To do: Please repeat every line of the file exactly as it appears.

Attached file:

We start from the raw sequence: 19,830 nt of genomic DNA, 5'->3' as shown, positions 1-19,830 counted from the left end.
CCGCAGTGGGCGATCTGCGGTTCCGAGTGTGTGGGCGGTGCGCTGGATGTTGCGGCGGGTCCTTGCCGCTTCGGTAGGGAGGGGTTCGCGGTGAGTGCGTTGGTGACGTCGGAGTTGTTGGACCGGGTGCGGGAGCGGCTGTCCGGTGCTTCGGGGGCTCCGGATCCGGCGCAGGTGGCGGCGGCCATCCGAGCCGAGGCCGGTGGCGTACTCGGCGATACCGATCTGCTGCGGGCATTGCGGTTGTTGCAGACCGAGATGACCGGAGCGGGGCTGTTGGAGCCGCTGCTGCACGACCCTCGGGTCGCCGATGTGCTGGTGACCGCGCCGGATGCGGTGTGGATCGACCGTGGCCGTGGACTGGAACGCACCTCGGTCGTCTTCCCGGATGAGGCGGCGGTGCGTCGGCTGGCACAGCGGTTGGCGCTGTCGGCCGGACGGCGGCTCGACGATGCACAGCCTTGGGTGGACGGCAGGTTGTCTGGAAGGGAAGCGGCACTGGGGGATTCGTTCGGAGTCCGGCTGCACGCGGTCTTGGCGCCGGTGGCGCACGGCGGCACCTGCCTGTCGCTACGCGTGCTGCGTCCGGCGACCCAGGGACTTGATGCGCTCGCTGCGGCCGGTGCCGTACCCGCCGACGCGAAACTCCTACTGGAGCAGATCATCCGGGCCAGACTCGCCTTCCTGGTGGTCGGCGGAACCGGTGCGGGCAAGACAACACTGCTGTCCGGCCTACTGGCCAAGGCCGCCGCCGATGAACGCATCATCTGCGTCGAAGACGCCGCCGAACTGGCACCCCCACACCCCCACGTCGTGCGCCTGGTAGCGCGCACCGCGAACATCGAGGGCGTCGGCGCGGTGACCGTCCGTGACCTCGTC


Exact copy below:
We start from the raw sequence: 19,830 nt of genomic DNA, 5'->3' as shown, positions 1-19,830 counted from the left end.
CCGCAGTGGGCGATCTGCGGTTCCGAGTGTGTGGGCGGTGCGCTGGATGTTGCGGCGGGTCCTTGCCGCTTCGGTAGGGAGGGGTTCGCGGTGAGTGCGTTGGTGACGTCGGAGTTGTTGGACCGGGTGCGGGAGCGGCTGTCCGGTGCTTCGGGGGCTCCGGATCCGGCGCAGGTGGCGGCGGCCATCCGAGCCGAGGCCGGTGGCGTACTCGGCGATACCGATCTGCTGCGGGCATTGCGGTTGTTGCAGACCGAGATGACCGGAGCGGGGCTGTTGGAGCCGCTGCTGCACGACCCTCGGGTCGCCGATGTGCTGGTGACCGCGCCGGATGCGGTGTGGATCGACCGTGGCCGTGGACTGGAACGCACCTCGGTCGTCTTCCCGGATGAGGCGGCGGTGCGTCGGCTGGCACAGCGGTTGGCGCTGTCGGCCGGACGGCGGCTCGACGATGCACAGCCTTGGGTGGACGGCAGGTTGTCTGGAAGGGAAGCGGCACTGGGGGATTCGTTCGGAGTCCGGCTGCACGCGGTCTTGGCGCCGGTGGCGCACGGCGGCACCTGCCTGTCGCTACGCGTGCTGCGTCCGGCGACCCAGGGACTTGATGCGCTCGCTGCGGCCGGTGCCGTACCCGCCGACGCGAAACTCCTACTGGAGCAGATCATCCGGGCCAGACTCGCCTTCCTGGTGGTCGGCGGAACCGGTGCGGGCAAGACAACACTGCTGTCCGGCCTACTGGCCAAGGCCGCCGCCGATGAACGCATCATCTGCGTCGAAGACGCCGCCGAACTGGCACCCCCACACCCCCACGTCGTGCGCCTGGTAGCGCGCACCGCGAACATCGAGGGCGTCGGCGCGGTGACCGTCCGTGACCTCGTC